Dabigatran Etexilate: A Novel Oral Direct Thrombin Inhibitor

Matthew L. Blommel; Amy L. Blommel

Disclosures

Am J Health Syst Pharm. 2011;68(16):1506-1519. 

In This Article

Abstract and Introduction

Abstract

Purpose. The pharmacology, pharmacokinetics, clinical efficacy, tolerability, dosage and administration, and place in therapy of dabigatran etexilate are reviewed.
Summary. Dabigatran is a reversible direct thrombin inhibitor (DTI) that has rapid and predictable anticoagulant effects and does not require the anticoagulation monitoring seen with oral vitamin K antagonists. Dabigatran etexilate has demonstrated efficacy in several clinical studies in preventing venous thromboembolism (VTE) for patients undergoing total hip or knee replacement, in preventing strokes in patients with nonvalvular atrial fibrillation, and in treating acute VTE. Dabigatran etexilate is a prodrug that is orally absorbed and completely converted to the active form dabigatran by carboxylesterases. Neither the conversion of dabigatran etexilate nor the metabolism of active dabigatran involves the cytochrome P-450 isoenzyme system. Other than hemorrhage, dabigatran is generally well tolerated, with gastrointestinal effects being the most commonly reported adverse events. All dosages should be adjusted in patients with reduced renal function. Dabigatran is currently being investigated for several thromboembolic disorders. It was approved by the Food and Drug Administration in October 2010 for stroke and VTE prevention in adult patients with nonvalvular atrial fibrillation, and it was approved by the European Medicines Agency in March 2009 for the prevention of VTE in adult patients undergoing elective total hip or knee replacement.
Conclusion. Dabigatran etexilate, the first oral DTI marketed in the United States, is indicated to reduce the risk of stroke and systemic embolism in patients with non-valvular atrial fibrillation. Dabigatran may be a viable option for anticoagulation in some patients due to its oral administration, rapid onset of action, and predictable anticoagulant effects.

Introduction

Venous thromboembolism (VTE) is the third most common cause of vascular death after myocardial infarction and stroke, affecting 1 to 2 of every 1000 adults annually.[1,2] Atrial fibrillation increases the risk of stroke and death. Thromboprophylaxis agents, such as low-molecular-weight heparins (LMWHs) and vitamin K antagonists (VKAs), are commonly used to reduce VTE risk but have several limitations (i.e., frequent monitoring of laboratory test values due to multiple food and drug interactions, a narrow therapeutic range, significant variability in patient anticoagulant response, and a slow onset and offset of action). Because of these limitations, oral anticoagulation is only prescribed for approximately 50% of elderly patients who have appropriate indications for VKAs.[3] Further, patients enrolled in clinical trials who were well monitored maintained therapeutic International Normalized Ratio (INR) values for 60–68% of the time during treatment.[4–6] It may be possible for patients to increase the percentage of time that their INRs are within the therapeutic range if anticoagulant management services are utilized.[7,8] However, these services are not available to all patients, and the percentage of time that the INR is within the therapeutic range for patients taking warfarin and receiving usual care may be lower than that reported in clinical trials.[7,8] LMWHs require parenteral administration, are costly, and can become challenging when dealing with outpatient administration of doses.[9–11] These challenges include educating patients or caregivers on proper administration techniques for subcutaneous injections and overcoming potential patient reluctance to receive an injectable medication versus an orally administered agent.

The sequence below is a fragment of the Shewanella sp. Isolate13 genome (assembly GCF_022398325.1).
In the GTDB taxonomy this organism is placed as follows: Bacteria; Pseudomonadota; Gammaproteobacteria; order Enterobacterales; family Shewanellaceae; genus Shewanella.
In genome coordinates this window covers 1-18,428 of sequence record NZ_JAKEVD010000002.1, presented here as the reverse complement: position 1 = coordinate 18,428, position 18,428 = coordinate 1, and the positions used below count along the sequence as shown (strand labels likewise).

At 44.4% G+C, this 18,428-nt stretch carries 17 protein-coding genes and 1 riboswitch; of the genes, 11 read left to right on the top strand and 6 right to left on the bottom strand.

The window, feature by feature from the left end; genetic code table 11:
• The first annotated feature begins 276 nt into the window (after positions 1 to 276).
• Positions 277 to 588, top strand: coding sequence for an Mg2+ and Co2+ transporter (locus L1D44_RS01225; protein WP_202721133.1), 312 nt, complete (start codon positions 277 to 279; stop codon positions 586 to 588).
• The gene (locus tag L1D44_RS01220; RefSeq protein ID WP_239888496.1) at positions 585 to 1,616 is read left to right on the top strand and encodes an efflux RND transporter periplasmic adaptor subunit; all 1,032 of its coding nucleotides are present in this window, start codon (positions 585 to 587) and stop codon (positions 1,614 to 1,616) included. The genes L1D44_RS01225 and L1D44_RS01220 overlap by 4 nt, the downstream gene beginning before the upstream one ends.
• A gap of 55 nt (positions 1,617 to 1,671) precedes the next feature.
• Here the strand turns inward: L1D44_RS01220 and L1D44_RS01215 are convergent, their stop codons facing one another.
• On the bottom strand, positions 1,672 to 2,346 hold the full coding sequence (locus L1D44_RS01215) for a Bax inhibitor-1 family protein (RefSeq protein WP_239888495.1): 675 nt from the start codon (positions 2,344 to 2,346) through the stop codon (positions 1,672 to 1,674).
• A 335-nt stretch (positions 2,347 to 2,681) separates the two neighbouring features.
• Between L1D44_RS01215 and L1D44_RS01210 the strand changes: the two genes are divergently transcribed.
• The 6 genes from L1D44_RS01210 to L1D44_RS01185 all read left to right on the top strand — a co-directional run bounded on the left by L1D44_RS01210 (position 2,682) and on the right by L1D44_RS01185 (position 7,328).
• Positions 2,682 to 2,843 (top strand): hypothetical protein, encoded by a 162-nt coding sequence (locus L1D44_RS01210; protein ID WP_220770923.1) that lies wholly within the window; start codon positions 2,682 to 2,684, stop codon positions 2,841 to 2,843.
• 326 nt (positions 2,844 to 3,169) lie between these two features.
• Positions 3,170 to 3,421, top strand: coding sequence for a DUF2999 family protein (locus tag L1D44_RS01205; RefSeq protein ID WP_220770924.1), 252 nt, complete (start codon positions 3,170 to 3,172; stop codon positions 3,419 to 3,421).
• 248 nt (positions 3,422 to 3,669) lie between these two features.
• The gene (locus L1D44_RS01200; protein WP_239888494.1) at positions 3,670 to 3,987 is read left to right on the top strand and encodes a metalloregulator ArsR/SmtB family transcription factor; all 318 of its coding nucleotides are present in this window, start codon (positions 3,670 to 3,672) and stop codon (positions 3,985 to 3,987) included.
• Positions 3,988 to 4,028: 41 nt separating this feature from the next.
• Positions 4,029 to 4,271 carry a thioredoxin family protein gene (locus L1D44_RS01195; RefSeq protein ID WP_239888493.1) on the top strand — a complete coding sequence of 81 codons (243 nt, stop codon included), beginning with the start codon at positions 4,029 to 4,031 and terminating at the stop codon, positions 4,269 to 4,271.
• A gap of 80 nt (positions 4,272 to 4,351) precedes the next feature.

Direct thrombin inhibitors (DTIs) have been investigated for their anticoagulant properties, but, until recently, the available DTIs have been limited to parenterally administered agents. Orally administered DTIs would be preferred to parenteral administration and would overcome many of the limitations of commonly used anticoagulants. The first oral DTI developed was ximelagatran, a prodrug that is metabolized to the active metabolite melagatran before exerting its anticoagulant effects.[12] Ximelagatran was ultimately denied Food and Drug Administration (FDA) marketing approval for prophylaxis and treatment of VTE due to efficacy and safety concerns. Safety concerns included hepatotoxicity in ximelagatran-treated patients in short-term and long-term (over 35 days) trials and unexpected higher rates of coronary artery disease events in long-term trials.[12]

Dabigatran etexilate (Pradaxa, Boehringer Ingelheim, Ridgefield, CT), an oral DTI, was approved for marketing by FDA in October 2010 as a preventive agent to reduce the risk of stroke and systemic embolism in patients with nonvalvular atrial fibrillation.[13] Dabigatran etexilate was approved for marketing by the European Medicines Agency (EMA) in March 2009 for the prevention of VTE in adult patients who have undergone elective total hip replacement (THR) or total knee replacement (TKR) surgery, and the EMA's Committee for Medicinal Products for Human Use recently recommended its approval for prevention of stroke and VTE in adults with nonvalvular atrial fibrillation with one or more risk factors.[14]

This article reviews the pharmacology, pharmacokinetics, clinical efficacy, safety, and dosage and administration of dabigatran etexilate. Dabigatran's place in anticoagulation therapy is also reviewed.

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